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Communication dans un congrès

Groundwater sources and geochemical processes in a crystalline fault aquifer

Abstract : The functioning of aquifers related to fault-systems in crystalline rocks (0-300m) is poorly known. The origin of water flowing in fractures or faults at great depth is particularly difficult to define. This work describes a field study designed to characterize the geochemical compartmentalization of an aquifer system constituted by a sub-vertical permeable fault-zone overlaid by a horizontal weathered domain. Analyses of the major chemical elements, trace elements, dissolved gases and isotopes revealed the origin of dissolved components for each aquifer domain and provided information on various water sources involved during different seasonal regimes. We also examined the geochemical response induced by performing a pumping test in the major fault-zone, in order to quantify mixing processes and contribution of different domains to the flow. We could also identify reactive processes enhanced by pumping and describe dynamic evolution of different geochemical reaction related to changes in hydrodynamic conditions. The fault aquifer-domain presents different geochemical responses during seasonal hydraulic regime changes. They are interpreted as different water sources related to various porosity structures within the aquifer system. During the summer low water regime, results suggest mixing of recent water with a clear contribution of older water of inter-glacial origin (recharge temperature around 7 • C), suggesting the involvement of water trapped in a local low-permeability domain in the micro-fractures and/or pore-permeability. During winter, due to inversion of the hydraulic gradient between the fault and its surrounding domains, modern water predominantly flows down to the major fault-zone through local secondary fractures which ensure water supply. In water abstraction context, the major fault-zone appears to be very dependent on connected storage-reservoirs. The overlaid weathered domain ensures around 20% of the flow rate. During late-time pumping, water stored within the damaged zone of the fault and graben structure ensures 80% of the flow rate. Different reactive processes are induced by mixing of water from different sources and transfer conditions. In particular, autotrophic denitrification coupled to iron minerals oxidation is observed and water rock interaction is clearly enhanced by the flux changes induced by pumping. These results open up opportunities for studying the correlation between flux modifications and reactive transport on a large scale in groundwater abstraction context, with a view to better managing the quality of groundwater resources.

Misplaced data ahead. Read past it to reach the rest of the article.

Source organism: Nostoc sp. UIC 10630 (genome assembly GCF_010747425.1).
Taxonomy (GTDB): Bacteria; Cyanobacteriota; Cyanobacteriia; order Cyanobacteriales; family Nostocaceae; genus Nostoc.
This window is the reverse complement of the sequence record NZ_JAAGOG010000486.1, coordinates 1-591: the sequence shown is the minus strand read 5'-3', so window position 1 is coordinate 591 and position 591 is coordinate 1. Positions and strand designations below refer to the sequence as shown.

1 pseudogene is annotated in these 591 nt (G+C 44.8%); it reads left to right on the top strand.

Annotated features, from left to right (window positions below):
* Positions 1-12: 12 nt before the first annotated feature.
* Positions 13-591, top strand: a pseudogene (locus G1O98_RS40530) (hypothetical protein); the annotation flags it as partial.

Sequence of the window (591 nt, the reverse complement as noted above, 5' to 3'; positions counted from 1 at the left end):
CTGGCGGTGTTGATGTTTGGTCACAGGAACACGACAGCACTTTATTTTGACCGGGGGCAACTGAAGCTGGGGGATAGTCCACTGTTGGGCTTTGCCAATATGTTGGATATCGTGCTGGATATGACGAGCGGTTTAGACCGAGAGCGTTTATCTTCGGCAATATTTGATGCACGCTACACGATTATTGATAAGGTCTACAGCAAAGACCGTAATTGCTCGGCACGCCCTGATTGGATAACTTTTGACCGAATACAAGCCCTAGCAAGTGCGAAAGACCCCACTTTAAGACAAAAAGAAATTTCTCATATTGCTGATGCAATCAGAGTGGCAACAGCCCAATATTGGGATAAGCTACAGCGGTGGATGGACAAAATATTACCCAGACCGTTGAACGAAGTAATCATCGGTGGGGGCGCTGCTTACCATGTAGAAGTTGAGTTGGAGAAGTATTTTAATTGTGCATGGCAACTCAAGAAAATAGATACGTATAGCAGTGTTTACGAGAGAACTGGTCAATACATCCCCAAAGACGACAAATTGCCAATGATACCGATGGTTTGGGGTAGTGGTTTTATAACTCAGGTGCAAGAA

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Communication dans un congrès
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Contributeur : Jean-Christophe Maréchal Connectez-vous pour contacter le contributeur
Soumis le : mardi 27 août 2019 - 12:32:43
Dernière modification le : mardi 2 août 2022 - 16:12:11


Roques & al._EGU2014.pdf
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  • HAL Id : hal-02271915, version 1


Clément Roques, Luc Aquilina, Olivier Bour, Jean-Christophe Maréchal, Benoît Dewandel, et al.. Groundwater sources and geochemical processes in a crystalline fault aquifer. EGU General Assembly 2014, Apr 2014, Vienne, Austria. ⟨hal-02271915⟩



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